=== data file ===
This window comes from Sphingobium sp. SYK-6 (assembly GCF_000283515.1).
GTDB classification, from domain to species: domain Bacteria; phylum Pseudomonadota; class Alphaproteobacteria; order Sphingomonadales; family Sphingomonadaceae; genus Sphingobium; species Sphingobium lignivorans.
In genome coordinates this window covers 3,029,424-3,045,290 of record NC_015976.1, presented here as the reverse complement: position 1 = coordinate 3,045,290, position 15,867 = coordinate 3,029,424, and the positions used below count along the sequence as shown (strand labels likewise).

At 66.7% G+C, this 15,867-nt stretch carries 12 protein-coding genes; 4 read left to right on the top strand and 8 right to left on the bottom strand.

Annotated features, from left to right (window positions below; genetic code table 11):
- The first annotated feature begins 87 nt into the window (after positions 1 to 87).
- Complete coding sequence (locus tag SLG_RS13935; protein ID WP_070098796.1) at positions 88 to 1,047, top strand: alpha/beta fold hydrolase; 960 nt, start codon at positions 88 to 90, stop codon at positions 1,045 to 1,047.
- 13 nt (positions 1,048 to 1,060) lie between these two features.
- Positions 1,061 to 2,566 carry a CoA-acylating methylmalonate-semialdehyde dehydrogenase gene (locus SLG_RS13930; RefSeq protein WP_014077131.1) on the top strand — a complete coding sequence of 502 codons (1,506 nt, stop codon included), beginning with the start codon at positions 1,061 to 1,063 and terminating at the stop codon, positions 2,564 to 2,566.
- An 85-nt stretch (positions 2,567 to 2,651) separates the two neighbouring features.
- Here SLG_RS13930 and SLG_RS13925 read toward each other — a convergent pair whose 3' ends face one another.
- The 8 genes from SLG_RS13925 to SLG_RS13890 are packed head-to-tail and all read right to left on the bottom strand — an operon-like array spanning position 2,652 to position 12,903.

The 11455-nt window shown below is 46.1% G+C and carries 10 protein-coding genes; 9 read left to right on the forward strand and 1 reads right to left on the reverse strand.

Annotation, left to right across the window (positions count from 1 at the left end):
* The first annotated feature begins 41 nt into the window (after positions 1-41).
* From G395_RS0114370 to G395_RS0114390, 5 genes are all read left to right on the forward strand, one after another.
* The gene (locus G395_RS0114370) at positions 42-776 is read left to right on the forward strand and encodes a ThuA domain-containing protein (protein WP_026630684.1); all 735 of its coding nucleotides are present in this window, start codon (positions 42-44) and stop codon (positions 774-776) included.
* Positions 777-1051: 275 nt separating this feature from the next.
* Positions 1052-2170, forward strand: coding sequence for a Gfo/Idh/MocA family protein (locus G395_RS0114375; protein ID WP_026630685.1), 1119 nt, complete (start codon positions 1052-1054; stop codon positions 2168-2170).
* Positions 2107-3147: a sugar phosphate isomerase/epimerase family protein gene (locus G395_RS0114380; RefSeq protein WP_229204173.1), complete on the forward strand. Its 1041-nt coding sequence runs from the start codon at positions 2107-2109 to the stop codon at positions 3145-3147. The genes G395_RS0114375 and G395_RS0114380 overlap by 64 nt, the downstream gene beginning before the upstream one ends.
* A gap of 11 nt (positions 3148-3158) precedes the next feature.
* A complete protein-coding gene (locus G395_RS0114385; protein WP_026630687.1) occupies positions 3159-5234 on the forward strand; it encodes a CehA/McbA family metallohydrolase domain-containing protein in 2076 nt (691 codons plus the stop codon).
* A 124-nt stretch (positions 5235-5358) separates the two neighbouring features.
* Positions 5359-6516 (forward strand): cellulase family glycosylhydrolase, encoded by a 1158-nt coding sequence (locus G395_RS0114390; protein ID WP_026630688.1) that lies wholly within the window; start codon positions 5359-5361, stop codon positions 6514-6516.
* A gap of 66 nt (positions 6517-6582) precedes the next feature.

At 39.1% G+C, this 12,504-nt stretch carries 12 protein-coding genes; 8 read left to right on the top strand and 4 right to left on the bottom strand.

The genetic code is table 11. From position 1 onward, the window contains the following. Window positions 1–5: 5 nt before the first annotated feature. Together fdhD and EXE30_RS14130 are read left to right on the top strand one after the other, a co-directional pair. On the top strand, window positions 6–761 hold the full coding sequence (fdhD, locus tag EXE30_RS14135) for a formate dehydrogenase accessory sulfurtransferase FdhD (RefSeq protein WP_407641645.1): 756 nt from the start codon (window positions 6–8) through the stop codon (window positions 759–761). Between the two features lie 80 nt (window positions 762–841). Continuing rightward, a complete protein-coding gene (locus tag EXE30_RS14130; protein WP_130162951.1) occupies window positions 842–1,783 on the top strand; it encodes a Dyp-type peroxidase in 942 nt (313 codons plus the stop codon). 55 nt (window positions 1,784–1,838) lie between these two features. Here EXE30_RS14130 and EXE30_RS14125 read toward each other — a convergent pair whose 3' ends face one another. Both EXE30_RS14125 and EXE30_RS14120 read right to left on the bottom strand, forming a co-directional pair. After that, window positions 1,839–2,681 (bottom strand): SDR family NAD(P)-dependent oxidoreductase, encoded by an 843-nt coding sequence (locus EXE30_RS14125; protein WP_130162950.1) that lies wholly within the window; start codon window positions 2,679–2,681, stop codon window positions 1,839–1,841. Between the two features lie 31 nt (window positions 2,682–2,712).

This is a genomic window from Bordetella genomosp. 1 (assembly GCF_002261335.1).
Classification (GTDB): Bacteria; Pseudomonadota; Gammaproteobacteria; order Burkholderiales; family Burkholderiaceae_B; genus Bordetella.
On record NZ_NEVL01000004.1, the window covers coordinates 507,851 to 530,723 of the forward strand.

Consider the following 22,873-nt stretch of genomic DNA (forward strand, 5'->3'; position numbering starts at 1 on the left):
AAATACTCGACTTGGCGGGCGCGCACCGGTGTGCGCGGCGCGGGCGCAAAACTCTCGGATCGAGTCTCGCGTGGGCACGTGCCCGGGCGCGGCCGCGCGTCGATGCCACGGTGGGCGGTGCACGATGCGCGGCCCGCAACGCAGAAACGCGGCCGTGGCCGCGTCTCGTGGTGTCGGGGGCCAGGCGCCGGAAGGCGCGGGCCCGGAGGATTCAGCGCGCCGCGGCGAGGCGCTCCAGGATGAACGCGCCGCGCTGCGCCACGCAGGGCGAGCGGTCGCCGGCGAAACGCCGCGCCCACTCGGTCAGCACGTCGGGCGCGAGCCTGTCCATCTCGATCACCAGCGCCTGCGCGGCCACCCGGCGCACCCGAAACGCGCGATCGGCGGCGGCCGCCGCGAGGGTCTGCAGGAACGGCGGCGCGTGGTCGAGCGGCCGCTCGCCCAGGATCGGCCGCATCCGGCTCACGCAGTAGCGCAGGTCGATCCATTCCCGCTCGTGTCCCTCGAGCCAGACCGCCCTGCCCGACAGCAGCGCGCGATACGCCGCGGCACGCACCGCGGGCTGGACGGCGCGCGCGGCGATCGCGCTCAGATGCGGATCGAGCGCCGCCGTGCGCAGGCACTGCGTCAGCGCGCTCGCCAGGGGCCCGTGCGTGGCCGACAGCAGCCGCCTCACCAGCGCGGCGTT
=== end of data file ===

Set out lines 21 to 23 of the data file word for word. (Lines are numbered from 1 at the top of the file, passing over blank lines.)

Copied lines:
* A gap of 11 nt (positions 3148-3158) precedes the next feature.
* A complete protein-coding gene (locus G395_RS0114385; protein WP_026630687.1) occupies positions 3159-5234 on the forward strand; it encodes a CehA/McbA family metallohydrolase domain-containing protein in 2076 nt (691 codons plus the stop codon).
* A 124-nt stretch (positions 5235-5358) separates the two neighbouring features.